The code snippet itself is in the text element. Look at the value of the text element in sample 1; it contains HTML special symbol codes for the greater than (>) and less than symbols (<). Because XML uses the greater than and less than symbols as element delimiters, as does HTML, the symbol codes are necessary when working with HTML code within an XML document unless they are contained within special CDATA sections. Otherwise, the code snippet appears the same inside the text element as it would when placed in a Web page, including tabs and line breaks.Note CDATA sections are sections embedded within XML that contain markup text that is not part of the XML markup, such as putting HTML markup text inside XML markup. Otherwise, XML parsers view the HTML markup text as XML and attempt to process it as such. However, XML parsers ignore text inside CDATA sections. The format for CDATA sections is as follows:
<![CDATA[ markup ]]>
If you want a code snippet to surround selected text or you want to type text inside the snippet after you insert it into a document, use a single pipe character "|" to mark the position of the insertion point. For example, in the following code snippet the insertion point should be positioned within the quotes for the href attribute:Copy<text><link rel="stylesheet" type="text/css" href="|"></text>.
Add a second pipe character to create a selection that comprises everything between the two pipe characters.
Managing Default Code Snippets
When you remove one or more of the pre-defined code snippets, FrontPage creates a file named FPSnippetsHidden.xml located at %userprofile%\Application Data\Microsoft\FrontPage\Snippets. The FPSnippetsHidden.xml file is similar to that of FPSnippets.xml in that it contains a snippets element with one or more snippet elements. However, the snippet elements do not include the description and text elements, but instead include the hidden attribute with a value of true. The original code snippet is not removed from the FPSnippets.xml file. This allows users to recover removed snippets without reinstalling FrontPage.Note FPSnippetsHidden.xml contains only FrontPage predefined code snippets that were removed, not custom code snippets. When users remove custom code snippets, FrontPage deletes them permanently from the custom code snippet file.
Creating Custom Code Snippet Files
You can easily create custom code snippet files and then distribute them to other developers. You can generate the necessary XML by using the Add Code Snippet dialog box to create the XML for the code snippets, and then copying the resulting XML from the FPSnippetsCustom.xml file into another file that adheres to the Code Snippet Configuration schema. (Alternatively, you can type code snippets directly into a new file using the Code Snippet Configuration schema.)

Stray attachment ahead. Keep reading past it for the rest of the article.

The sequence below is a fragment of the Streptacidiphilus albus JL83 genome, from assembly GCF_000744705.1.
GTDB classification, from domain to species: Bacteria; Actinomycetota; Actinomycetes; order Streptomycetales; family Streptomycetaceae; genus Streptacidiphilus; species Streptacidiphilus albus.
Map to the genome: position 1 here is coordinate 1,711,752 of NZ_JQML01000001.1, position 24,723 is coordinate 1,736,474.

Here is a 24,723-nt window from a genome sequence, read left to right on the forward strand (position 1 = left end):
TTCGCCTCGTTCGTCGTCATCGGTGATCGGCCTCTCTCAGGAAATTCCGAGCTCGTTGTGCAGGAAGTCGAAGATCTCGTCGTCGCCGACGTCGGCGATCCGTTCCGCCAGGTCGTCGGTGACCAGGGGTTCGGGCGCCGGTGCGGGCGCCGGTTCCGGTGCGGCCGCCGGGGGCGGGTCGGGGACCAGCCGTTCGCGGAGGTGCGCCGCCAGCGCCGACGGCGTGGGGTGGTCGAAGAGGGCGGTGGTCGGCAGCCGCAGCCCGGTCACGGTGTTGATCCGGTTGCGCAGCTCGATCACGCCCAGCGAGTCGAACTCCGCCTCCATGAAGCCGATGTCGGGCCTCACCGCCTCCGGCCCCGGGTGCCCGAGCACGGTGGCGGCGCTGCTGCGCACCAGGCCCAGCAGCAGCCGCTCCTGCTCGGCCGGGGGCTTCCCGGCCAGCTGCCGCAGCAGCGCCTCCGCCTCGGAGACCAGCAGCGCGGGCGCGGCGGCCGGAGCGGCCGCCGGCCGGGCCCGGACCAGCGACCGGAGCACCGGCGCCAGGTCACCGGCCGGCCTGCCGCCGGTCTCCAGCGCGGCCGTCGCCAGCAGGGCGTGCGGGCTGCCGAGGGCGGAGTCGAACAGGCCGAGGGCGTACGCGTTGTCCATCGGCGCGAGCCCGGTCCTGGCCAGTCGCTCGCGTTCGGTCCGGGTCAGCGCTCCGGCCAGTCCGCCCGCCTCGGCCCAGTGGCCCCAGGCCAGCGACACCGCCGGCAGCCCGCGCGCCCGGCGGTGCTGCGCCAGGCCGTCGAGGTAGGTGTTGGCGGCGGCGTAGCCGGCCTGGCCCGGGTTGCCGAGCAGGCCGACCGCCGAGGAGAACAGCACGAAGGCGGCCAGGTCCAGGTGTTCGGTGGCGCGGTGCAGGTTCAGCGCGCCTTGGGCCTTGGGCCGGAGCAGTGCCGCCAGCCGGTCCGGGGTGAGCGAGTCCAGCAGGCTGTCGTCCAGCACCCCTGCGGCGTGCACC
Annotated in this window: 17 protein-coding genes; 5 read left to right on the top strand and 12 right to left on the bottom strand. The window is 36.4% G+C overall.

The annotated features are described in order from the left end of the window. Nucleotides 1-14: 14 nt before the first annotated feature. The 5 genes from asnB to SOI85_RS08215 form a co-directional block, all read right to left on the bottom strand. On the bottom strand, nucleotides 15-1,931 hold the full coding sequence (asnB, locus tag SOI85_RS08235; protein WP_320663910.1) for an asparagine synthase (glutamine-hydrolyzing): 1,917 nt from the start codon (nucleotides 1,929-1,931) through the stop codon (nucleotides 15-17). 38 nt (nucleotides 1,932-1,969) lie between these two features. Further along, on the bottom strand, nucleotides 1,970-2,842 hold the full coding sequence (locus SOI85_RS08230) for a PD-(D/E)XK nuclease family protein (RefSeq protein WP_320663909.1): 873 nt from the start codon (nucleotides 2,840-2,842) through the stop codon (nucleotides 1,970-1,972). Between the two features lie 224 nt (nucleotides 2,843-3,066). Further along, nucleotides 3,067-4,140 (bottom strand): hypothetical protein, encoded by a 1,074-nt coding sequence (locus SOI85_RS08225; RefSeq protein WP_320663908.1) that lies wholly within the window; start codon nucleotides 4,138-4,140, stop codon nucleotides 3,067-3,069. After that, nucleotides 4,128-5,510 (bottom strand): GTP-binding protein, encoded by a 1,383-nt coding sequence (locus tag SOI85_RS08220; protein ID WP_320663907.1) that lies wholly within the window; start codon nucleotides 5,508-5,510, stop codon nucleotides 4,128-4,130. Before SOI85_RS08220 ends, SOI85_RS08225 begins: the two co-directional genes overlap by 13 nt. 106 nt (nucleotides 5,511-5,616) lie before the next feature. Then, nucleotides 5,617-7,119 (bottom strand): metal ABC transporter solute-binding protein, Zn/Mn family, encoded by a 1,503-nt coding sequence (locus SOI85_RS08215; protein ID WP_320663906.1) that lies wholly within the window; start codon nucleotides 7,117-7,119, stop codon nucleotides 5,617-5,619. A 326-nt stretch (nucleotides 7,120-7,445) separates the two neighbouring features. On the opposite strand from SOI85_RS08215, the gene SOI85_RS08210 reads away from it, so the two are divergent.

In fact, we recommend that if you want to distribute code snippets to others, you do so by creating a custom file and sending the code snippet file. If you do this, you ensure that you do not overwrite any code snippets that others have created on their local computers.
If you plan to distribute code snippets to others, we recommend that you create a custom code snippet file. If you give your custom snippet file the same file name that FrontPage uses to store custom code snippets, you overwrite the custom snippet files of your recipients, perhaps deleting any custom snippets they created. Using a different file name for your custom code snippet files ensures that you do not overwrite the custom code snippets of others.
You should store custom code snippet files in the Snippets folder in the recipient's Application Data folder, which is located at %userprofile%\Application Data\Microsoft\FrontPage\Snippets. If you store them in a different location, FrontPage cannot find them.
To create a custom code snippet file
- Create a custom code snippet as explained previously in To create a code snippet.
- Open in Notepad the FPSnippetsCustom.xml file located at %userprofile%\Application Data\Microsoft\FrontPage\Snippets.
- On the File menu, click Save As.
- In the File name text box, type "CustomFPSnippets.xml". Click Save.
- Remove any snippets that you do not want to distribute to others. (You may want to turn off Word Wrap on the Format menu.)
- Save the file again and close Notepad.
- Open Windows Explorer and navigate to %userprofile%\Application Data\Microsoft\FrontPage\Snippets.
- Locate the file named CustomFPSnippets.xml and move it out of the Snippets folder.Note Because you saved the FPSnippetsCustom.xml file with a new name, if you do not move the new file, each of the snippets appears twice on the Code Snippets tab in the Page Options dialog box.